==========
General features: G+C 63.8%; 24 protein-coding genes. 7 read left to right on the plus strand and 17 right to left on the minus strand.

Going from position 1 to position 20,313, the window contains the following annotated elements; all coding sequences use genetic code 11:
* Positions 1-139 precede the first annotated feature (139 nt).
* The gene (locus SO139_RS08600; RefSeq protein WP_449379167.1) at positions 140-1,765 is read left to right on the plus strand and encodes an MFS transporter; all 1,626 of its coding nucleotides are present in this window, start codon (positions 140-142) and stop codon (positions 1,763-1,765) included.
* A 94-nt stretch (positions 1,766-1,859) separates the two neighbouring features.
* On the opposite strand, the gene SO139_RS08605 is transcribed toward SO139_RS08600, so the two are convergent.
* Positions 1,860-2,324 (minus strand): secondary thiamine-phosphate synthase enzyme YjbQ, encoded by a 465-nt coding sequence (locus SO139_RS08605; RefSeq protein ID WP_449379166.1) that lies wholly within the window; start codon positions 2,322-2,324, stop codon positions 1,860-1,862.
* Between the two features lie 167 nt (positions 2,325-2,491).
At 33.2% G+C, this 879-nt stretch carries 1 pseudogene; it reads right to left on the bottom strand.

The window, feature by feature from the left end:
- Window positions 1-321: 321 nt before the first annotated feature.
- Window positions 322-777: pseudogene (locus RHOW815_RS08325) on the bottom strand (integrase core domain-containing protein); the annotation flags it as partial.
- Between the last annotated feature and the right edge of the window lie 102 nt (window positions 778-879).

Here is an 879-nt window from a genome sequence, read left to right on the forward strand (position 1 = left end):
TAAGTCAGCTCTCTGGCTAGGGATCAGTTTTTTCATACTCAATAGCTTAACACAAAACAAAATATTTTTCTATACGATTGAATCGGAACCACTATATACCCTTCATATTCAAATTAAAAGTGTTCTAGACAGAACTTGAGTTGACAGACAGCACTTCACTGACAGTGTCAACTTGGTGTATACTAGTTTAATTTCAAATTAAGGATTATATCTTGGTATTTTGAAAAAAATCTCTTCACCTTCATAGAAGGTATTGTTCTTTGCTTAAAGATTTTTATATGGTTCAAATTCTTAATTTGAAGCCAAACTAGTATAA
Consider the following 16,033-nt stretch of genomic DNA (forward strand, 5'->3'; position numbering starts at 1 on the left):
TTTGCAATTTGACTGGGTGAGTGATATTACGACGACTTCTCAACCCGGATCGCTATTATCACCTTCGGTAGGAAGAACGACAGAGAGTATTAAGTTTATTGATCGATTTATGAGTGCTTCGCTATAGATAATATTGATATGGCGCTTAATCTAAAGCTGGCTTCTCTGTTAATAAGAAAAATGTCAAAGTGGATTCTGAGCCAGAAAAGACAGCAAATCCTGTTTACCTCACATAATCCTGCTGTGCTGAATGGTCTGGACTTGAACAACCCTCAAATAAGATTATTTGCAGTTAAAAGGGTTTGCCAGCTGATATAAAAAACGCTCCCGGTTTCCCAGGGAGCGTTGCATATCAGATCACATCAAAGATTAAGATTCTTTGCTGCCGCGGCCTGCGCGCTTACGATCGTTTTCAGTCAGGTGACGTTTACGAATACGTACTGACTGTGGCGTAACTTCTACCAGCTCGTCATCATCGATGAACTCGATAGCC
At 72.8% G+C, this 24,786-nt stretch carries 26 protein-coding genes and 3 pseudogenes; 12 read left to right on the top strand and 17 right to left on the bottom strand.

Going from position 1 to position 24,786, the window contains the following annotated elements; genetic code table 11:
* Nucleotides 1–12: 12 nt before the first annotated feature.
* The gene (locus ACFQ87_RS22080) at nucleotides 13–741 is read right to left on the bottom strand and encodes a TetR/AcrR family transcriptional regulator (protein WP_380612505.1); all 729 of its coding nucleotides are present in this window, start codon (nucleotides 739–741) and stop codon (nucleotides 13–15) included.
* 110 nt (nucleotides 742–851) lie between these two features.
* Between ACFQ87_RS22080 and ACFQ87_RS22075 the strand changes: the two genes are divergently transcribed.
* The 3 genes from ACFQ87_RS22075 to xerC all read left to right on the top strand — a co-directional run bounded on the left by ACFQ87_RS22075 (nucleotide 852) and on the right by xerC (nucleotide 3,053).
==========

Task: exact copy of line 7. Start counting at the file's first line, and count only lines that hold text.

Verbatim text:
* Positions 1,860-2,324 (minus strand): secondary thiamine-phosphate synthase enzyme YjbQ, encoded by a 465-nt coding sequence (locus SO139_RS08605; RefSeq protein ID WP_449379166.1) that lies wholly within the window; start codon positions 2,322-2,324, stop codon positions 1,860-1,862.